It may seem an unlikely partnering but Great Dane Furniture, an Australian importer of Danish furniture have reissued a range of entrance furniture designed by Kai Kristiansen in the mid fifties. Kristiansen now in his 80's flew out to Melbourne and Sydney for the launch of his newly named Entré range of furniture originally produced by Aksel Kjersgaard which sold for a period of eight or nine years during the mid to late fifties and early sixties.
Great Dane Furniture's founder Anton Assad began the business as an importer of vintage mid-century Danish furniture and started talking with Kristiansen around twelve years ago. What started out as tips on restoring some of Kristiansen's vintage pieces has developed into a close friendship and ultimately led to the re-release of the range originally created for Aksel Kjersgaard. Design daily was lucky enough to interview Kai Kristiansen in Sydney and learn of his respect for the work of Kaare Klint and Borge Mogensen and his life long friendship with Illum Wikkelso. Great Dane Furniture re-issued Wikkelso's V11 range of seating (sofa and armchair) back in 2011 and have subsequently also reissued Wikkelso's ML90 armchair and footstool along with his sculptural coffee table and V12 sofa. The Q&A below provides a small insight into the life of one of the last surviving designers of the 'golden age' of Danish design.
D.d: You studied under the great Danish architect Kaare Klint. What was so special about his view on design?
KK: Klint brought architecture and interior and furniture design together for the first time. He saw design as this holistic whole and his influence led to what we now know as the golden period of Danish design. He was the professor of furniture design at the Royal Danish Academy for many, many years and actually the only professor of furniture at that time. I was his last pupil and I owe a lot to his philosophy on design.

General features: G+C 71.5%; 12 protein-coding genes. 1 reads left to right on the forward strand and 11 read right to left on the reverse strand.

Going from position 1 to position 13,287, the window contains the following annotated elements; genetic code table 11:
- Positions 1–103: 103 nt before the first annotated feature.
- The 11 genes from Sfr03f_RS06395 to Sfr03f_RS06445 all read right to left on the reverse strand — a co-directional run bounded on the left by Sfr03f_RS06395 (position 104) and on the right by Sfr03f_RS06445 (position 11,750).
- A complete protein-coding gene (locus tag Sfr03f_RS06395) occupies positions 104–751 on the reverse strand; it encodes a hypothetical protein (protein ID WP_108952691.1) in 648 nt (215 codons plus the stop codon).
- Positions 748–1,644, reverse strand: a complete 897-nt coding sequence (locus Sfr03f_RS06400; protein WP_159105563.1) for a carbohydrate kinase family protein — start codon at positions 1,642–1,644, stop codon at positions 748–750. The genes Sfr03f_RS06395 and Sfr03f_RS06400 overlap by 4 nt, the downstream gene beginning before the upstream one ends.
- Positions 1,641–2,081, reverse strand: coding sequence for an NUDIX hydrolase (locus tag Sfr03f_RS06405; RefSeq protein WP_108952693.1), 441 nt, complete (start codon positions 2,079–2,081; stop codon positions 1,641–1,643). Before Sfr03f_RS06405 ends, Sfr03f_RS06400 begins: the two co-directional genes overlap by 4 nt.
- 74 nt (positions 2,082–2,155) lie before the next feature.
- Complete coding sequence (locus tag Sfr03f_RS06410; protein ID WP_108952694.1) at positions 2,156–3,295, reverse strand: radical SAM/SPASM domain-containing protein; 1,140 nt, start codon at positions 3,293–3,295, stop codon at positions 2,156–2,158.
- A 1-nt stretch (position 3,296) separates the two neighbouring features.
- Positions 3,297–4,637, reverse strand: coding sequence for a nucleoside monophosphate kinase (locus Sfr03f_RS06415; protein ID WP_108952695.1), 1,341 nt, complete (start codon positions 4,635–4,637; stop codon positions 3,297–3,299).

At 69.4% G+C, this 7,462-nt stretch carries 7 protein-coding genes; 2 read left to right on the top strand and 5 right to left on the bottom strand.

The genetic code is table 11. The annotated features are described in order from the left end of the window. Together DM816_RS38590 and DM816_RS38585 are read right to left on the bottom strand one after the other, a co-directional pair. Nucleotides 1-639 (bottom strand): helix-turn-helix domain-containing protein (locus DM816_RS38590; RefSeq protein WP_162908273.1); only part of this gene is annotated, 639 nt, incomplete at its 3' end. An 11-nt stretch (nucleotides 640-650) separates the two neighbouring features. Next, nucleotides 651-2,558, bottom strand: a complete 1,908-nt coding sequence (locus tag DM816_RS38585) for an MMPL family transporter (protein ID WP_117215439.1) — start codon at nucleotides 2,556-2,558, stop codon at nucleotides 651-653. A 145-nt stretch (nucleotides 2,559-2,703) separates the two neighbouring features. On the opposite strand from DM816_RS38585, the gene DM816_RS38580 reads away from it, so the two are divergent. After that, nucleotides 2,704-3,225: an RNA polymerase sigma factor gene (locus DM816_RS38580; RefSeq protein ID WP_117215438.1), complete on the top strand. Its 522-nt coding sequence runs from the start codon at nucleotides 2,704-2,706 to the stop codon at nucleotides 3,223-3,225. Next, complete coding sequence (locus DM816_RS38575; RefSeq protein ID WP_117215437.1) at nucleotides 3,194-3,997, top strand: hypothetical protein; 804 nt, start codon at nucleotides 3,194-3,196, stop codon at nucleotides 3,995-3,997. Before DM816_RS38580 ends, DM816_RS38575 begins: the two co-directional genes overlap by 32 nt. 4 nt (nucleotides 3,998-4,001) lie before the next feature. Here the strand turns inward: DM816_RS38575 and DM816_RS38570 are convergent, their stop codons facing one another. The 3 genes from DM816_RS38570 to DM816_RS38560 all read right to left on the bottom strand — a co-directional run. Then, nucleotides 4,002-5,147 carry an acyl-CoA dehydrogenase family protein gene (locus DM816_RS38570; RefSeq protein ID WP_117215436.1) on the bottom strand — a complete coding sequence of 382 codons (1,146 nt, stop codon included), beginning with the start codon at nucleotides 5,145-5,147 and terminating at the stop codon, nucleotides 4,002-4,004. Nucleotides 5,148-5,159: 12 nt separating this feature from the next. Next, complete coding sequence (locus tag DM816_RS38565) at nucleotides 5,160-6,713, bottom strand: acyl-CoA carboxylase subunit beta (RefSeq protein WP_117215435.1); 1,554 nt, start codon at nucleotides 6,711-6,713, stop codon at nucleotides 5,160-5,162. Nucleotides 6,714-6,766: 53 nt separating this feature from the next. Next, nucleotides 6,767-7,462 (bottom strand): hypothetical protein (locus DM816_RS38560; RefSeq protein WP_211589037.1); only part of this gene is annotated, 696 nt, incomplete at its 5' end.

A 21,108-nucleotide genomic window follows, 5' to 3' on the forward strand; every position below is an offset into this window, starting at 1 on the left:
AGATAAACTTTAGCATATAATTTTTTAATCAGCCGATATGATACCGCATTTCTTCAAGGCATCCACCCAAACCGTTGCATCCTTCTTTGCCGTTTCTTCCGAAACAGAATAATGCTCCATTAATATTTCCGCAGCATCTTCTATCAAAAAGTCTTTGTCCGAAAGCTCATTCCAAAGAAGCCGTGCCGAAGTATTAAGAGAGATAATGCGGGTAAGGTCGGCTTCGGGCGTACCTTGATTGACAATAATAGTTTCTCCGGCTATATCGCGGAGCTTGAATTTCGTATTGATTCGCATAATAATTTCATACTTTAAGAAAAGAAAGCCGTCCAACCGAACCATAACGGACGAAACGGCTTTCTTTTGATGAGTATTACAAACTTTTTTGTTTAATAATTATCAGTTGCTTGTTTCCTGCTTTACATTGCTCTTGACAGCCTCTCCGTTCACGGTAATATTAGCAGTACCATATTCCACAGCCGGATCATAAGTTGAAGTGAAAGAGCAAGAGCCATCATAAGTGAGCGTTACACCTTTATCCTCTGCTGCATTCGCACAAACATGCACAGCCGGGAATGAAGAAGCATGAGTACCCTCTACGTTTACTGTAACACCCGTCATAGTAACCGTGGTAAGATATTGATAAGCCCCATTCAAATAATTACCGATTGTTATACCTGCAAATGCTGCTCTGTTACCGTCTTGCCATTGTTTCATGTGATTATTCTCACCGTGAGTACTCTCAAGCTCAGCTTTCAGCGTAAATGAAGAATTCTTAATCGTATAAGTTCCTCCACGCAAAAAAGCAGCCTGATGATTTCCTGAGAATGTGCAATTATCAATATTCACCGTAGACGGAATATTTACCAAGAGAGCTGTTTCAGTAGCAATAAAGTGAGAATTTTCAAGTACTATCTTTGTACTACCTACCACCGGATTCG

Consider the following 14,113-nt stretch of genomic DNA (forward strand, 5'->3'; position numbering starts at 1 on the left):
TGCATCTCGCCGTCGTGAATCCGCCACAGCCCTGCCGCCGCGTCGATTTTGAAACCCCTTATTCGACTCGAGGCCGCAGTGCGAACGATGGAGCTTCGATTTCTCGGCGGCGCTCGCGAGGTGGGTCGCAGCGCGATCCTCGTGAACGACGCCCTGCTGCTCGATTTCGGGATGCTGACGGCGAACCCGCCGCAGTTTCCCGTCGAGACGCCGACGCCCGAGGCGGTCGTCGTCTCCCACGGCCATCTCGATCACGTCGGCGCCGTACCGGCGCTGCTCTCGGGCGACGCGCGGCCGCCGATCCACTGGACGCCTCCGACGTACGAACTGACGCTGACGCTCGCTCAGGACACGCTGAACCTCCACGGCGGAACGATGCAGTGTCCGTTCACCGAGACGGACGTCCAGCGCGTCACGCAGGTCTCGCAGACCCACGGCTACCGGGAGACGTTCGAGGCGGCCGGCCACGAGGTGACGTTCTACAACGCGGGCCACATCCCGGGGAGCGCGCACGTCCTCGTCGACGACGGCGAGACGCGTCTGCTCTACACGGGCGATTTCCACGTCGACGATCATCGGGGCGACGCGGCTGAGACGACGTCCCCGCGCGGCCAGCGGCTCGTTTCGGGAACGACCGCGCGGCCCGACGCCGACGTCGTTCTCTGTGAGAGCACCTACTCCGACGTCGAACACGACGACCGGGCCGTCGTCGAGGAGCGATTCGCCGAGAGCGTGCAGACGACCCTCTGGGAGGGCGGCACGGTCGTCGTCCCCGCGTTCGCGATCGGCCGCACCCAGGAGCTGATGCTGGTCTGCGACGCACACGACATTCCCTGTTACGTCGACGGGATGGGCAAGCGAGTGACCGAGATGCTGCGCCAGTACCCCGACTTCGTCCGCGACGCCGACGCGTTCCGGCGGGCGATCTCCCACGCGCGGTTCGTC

D.d: After you completed your training at the Academy of Fine Arts your first products were produced in the mid fifties for brands like Preben Schou Andersen Møbelfabrik and Magnus Olesen is that correct?
KK: Yes, I started out working with Preben Schou Andersen, Feldballes Møbelfabrik and a few others but I worked for a wide range of manufacturers including Ikea when they first started out.
D.d: Who was the most well known Danish designer at that time? It was the golden age of Danish design with Finn Juhl, Hans Wegner, Arne Jacobsen, Ole Wanscher, Borge Mogensen, Arne Vodder - all at the pinnacle of their careers. Were you aware this was a special moment in Danish design? Who were you most friendly with?
KK: I knew all the major designers that were operating at the time but I was particularly friendly with Borge Mogensen. He visited Kaare Klint at the Royal Academy frequently so I got to know him well. There were so many high quality designers practising at that time that international success was not easy but this has changed for me in recent years. At the time however we just thought this was normal. We weren't really aware that we were in the middle of an exceptional period of Danish design, we were just excited by how our designs were being received around the world. I think Mogensen, Wegner and I are quite close in our aesthetic as we all studied under Kaare Klint while Verner Panton and Arne Jacobsen were quite different.